Waiting for disposal: Radioactive waste at Lok Nayak Hospital | delhi | Hindustan Times
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Waiting for disposal: Radioactive waste at Lok Nayak Hospital

Delhi government’s largest hospital, Lok Nayak, is sitting on three large containers full of radioactive waste that may have the potential to endanger many lives in case of an exposure or leakage.

delhi Updated: Apr 29, 2010 23:38 IST
Jaya Shroff Bhalla

Delhi government’s largest hospital, Lok Nayak, is sitting on three large containers full of radioactive waste that may have the potential to endanger many lives in case of an exposure or leakage.

Even though the hospital’s brachytherapy unit, with radiation machines to treat cervical cancer, has not been in use for nearly 20 years, it has not been able to dispose of the material.

The material is lying in a locked room at the hospital’s gynaecology department.

“Radioactive waste, mostly cobalt and radium needles, kept in lead boxes is lying in a locked room. The lock can be broken easily,” said a doctor.

“If this material reaches the scrap market, it wouldn’t take long for another Mayapuri-like leak to happen,” he said. “But all this material—defunct for some time—has low radiation potential. This material was marked for condemnation three years back,” said Dr Banerjee.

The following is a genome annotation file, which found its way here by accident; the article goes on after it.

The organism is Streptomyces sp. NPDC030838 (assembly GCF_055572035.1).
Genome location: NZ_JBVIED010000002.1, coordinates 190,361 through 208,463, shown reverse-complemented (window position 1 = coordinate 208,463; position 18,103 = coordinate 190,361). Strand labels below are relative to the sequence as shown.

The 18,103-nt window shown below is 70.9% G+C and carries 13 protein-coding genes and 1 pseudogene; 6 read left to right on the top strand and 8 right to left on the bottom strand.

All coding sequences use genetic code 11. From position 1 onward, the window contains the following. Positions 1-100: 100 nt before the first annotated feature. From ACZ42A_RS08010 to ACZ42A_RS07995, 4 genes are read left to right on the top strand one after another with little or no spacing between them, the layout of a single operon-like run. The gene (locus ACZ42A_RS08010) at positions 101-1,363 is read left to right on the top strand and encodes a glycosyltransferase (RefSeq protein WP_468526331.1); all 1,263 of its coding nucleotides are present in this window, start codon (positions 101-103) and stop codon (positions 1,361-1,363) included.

The Lok Nayak administration admitted to the lapse. “We have disposed of the material as a proper place for such waste disposal has not been identified. We can’t go ahead without medical physicist’s advice,” said Dr Amit Banerjee, medical superintendent, Lok Nayak.

And since there’s no medical physicist, a radiation safety officer, the hospital’s radiation department has been shut down for the sixth time this year.

AERB officials, under whose supervision the material has to be disposed, denied having received any request from the hospital. “No one has approached us. The source has to go back to where it came from,” said S S Bajaj, AERB, chairman, who didn’t know of the waste lying at Lok Nayak.

Dr Banerjee said the hospital advertised for a physicist on April 27. “I am optimistic that we will be able to address this lacuna soon,” he said.

(Inputs from Avishek Dastidar)